update: 7/10/08: I made some errors in the original post, which I've corrected, plus added Kodak's comment.
You thoughtwas high res? Well, as Kodak's announcement on Tuesday of a 50-megapixel CCD shows, there's always room for more--pixels, that is.
Granted, that's a bit of an apples-to-oranges comparison. Sony's chip is designed for full-frame dSLR cameras, those with a sensor the size of a 35mm film frame (24x36mm), which generally go into pro-level handheld cameras. In contrast, Kodak's KAF-50100 CCD is 49.1x36.8mm, for medium-format digital photography,which tends to be used more by commercial and fine art photographers in studio settings. The KAF-50100 is only the latest in Kodak's line of high-resolution medium-format CCDs. For instance, it joins Kodak's 39-megapixel KAF-39000 in the lineup, which now becomes the second highest-resolution sensor for non-scientific imaging. Hasselblad recently announced the H3DII-50, a camera based on the 50-megapixel CCD, in addition to its older 39-megapixel H3DII-39. Professionals fork over upwards of $30,000 for models like these.
To fit more pixels on the same chip, Kodak had to perform some voodoo shrinkage on them; they're 6 microns, compared with 6.8 for the KAF-39000. Kodak claims that the chip has increased data throughput
with a maximum of 18MHz per output vs. 24MHz for the 50-megapixel and 39-megapixel CCDs, respectively. Since the newer chip uses a 4-channel output, up from 2, that's an overall bandwidth increase. While the specs on the two cameras show the higher-resolution version to be faster by one measure--1.4 seconds per capture for the H3DII-39 over 1.1 seconds for the H3DII-50--the higher-resolution model has an overall slower capture rate of 33 captures per minute vs. 39. I'd attribute that last slowdown to the larger 50mp files the camera has to process.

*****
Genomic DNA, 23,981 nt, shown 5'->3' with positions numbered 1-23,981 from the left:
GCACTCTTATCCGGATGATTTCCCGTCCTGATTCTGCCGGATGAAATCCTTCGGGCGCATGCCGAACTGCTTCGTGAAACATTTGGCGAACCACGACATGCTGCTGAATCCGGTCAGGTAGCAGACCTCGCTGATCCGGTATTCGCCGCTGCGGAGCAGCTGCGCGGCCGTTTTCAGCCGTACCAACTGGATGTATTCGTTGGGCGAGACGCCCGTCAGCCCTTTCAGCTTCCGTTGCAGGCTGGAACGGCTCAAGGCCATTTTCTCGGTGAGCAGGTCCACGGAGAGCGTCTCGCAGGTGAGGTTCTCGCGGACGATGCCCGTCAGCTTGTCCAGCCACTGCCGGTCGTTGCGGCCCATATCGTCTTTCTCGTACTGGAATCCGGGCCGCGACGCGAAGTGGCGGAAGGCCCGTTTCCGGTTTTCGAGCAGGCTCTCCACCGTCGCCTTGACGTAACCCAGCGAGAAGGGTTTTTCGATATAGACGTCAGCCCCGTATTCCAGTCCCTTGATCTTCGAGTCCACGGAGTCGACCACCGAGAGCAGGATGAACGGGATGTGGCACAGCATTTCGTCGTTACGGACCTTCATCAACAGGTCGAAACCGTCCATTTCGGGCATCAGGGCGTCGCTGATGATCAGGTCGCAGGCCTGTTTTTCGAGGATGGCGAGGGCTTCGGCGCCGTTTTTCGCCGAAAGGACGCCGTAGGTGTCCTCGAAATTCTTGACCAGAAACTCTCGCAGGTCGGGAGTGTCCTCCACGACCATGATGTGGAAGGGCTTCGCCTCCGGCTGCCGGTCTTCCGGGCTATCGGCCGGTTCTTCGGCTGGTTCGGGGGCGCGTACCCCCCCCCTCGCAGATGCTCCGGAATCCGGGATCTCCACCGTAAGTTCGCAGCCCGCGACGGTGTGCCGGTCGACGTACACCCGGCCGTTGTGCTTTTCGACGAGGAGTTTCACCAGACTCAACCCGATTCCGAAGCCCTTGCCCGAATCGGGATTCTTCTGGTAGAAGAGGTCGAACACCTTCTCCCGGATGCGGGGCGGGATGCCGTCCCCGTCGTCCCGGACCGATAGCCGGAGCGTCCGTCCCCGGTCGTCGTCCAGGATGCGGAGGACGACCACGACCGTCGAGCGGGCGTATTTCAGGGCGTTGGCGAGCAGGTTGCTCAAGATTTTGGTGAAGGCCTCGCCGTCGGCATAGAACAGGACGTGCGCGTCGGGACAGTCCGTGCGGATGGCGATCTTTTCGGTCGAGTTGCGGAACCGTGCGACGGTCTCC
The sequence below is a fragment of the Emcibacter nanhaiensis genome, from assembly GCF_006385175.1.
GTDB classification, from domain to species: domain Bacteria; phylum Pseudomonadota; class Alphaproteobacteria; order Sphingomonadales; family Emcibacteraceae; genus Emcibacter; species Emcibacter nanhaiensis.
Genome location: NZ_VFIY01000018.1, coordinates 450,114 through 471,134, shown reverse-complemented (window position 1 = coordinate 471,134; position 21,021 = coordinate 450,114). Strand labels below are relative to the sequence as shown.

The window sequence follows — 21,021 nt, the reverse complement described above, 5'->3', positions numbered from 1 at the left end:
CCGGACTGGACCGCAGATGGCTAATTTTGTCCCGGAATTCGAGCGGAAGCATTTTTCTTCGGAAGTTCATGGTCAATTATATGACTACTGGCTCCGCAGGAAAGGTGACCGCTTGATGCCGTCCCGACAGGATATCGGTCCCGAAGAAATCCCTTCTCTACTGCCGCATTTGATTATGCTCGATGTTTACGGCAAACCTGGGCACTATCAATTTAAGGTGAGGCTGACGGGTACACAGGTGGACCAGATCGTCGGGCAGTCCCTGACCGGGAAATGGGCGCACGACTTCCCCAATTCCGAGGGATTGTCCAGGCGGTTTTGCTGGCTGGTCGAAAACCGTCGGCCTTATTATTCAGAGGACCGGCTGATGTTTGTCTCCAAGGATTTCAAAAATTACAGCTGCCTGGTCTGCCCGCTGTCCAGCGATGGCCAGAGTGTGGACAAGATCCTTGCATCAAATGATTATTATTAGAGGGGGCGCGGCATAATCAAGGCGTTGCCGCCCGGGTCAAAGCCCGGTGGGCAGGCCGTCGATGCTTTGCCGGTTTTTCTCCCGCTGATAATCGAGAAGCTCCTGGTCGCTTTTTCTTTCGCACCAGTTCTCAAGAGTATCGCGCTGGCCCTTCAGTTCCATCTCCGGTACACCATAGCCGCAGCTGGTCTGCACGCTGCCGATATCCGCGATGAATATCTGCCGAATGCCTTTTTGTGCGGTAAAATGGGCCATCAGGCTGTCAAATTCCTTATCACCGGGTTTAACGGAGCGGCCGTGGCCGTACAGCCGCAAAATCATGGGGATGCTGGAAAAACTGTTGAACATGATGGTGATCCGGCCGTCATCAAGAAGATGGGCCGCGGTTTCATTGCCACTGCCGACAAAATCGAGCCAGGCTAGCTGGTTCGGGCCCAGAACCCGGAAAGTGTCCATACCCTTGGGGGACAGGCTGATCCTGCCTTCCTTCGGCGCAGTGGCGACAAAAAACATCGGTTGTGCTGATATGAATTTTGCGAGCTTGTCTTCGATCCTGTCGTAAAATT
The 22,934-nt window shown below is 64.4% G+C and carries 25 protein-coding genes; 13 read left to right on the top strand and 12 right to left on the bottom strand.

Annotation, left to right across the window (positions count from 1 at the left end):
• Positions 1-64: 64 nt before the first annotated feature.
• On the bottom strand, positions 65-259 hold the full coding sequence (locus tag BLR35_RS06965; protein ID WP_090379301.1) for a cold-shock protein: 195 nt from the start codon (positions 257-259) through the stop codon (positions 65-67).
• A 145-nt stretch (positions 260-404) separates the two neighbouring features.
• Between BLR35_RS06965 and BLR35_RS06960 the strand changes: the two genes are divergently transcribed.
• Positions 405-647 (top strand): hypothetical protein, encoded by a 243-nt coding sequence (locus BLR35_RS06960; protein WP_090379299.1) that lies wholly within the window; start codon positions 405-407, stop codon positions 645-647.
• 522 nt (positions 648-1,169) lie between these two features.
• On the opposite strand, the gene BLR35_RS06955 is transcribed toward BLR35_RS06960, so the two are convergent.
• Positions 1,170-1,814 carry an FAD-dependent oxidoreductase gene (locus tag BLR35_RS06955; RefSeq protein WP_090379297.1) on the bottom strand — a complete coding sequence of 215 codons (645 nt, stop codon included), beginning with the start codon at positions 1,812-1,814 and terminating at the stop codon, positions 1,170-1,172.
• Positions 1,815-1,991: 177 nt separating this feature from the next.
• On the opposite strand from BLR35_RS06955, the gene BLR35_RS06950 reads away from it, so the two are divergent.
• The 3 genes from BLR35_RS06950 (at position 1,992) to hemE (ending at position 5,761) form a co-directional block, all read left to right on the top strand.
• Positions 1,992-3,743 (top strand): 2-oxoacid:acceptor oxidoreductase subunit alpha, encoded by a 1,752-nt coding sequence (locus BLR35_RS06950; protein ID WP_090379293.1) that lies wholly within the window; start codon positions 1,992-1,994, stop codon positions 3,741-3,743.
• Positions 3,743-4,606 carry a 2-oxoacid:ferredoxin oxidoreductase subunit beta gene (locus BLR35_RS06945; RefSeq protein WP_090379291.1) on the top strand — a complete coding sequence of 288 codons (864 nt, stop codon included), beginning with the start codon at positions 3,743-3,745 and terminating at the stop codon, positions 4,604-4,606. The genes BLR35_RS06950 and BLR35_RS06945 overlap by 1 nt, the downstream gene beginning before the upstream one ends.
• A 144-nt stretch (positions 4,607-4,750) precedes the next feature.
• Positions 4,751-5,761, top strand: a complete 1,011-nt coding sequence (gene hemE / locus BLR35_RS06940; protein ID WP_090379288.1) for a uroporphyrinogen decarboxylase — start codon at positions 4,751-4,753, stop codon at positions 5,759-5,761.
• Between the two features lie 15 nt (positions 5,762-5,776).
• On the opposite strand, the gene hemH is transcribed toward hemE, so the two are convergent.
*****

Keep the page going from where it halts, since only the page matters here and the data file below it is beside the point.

Other performance specs seem to take a hit; quantum efficiency (how successful the electrons are at getting where they need to go), blooming protection (how well the chip handles the electron overflow caused by bright light) and dynamic range seem to drop as well, despite Kodak's claim that "key performance parameters" are retained compared to the current 6.8-micron designs. The company also says the new chip consumes less power, but there are no specs to judge by. (Check out the specs yourself.)
While there are changes in other specifications for this device compared to the current sensor, our customers have indicated that these are minor and will not significantly impact overall camera performance in these markets. For example, while blooming protection is indeed slightly lower for the new device, it is still well above the level of protection needed for this application. And while dynamic range is also a little lower, it is still above 70 dB, which is a critical threshold for this market.
That sounds reasonable to me. Really, though, it does take some magic to cram that many more pixels in a small space without losing anything. We'd look forward to seeing what Kodak pulls out of this hat, but we probably won't be lucky enough to get our hands on the camera. Do you want us to try?